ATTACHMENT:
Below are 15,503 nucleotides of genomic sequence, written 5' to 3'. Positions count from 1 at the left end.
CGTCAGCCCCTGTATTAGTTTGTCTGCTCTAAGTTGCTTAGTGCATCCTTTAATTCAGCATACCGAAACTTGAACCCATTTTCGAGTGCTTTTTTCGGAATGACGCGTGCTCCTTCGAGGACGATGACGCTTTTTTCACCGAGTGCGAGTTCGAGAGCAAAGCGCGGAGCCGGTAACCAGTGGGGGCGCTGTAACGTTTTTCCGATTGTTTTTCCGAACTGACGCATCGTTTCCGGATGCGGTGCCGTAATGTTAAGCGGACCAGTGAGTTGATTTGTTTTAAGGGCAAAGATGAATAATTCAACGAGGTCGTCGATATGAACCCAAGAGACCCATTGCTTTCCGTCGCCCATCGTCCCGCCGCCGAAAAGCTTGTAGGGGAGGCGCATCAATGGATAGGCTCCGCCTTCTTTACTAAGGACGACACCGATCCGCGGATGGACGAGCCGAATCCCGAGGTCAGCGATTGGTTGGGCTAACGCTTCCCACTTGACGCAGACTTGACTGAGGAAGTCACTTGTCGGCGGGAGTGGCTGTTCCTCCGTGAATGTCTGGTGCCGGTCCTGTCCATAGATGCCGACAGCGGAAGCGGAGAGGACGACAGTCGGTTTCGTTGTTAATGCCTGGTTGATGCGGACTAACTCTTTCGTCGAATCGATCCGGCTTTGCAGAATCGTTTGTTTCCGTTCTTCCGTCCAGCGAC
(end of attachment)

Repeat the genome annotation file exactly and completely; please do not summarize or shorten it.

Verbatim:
Below are 15,503 nucleotides of genomic sequence, written 5' to 3'. Positions count from 1 at the left end.
CGTCAGCCCCTGTATTAGTTTGTCTGCTCTAAGTTGCTTAGTGCATCCTTTAATTCAGCATACCGAAACTTGAACCCATTTTCGAGTGCTTTTTTCGGAATGACGCGTGCTCCTTCGAGGACGATGACGCTTTTTTCACCGAGTGCGAGTTCGAGAGCAAAGCGCGGAGCCGGTAACCAGTGGGGGCGCTGTAACGTTTTTCCGATTGTTTTTCCGAACTGACGCATCGTTTCCGGATGCGGTGCCGTAATGTTAAGCGGACCAGTGAGTTGATTTGTTTTAAGGGCAAAGATGAATAATTCAACGAGGTCGTCGATATGAACCCAAGAGACCCATTGCTTTCCGTCGCCCATCGTCCCGCCGCCGAAAAGCTTGTAGGGGAGGCGCATCAATGGATAGGCTCCGCCTTCTTTACTAAGGACGACACCGATCCGCGGATGGACGAGCCGAATCCCGAGGTCAGCGATTGGTTGGGCTAACGCTTCCCACTTGACGCAGACTTGACTGAGGAAGTCACTTGTCGGCGGGAGTGGCTGTTCCTCCGTGAATGTCTGGTGCCGGTCCTGTCCATAGATGCCGACAGCGGAAGCGGAGAGGACGACAGTCGGTTTCGTTGTTAATGCCTGGTTGATGCGGACTAACTCTTTCGTCGAATCGATCCGGCTTTGCAGAATCGTTTGTTTCCGTTCTTCCGTCCAGCGAC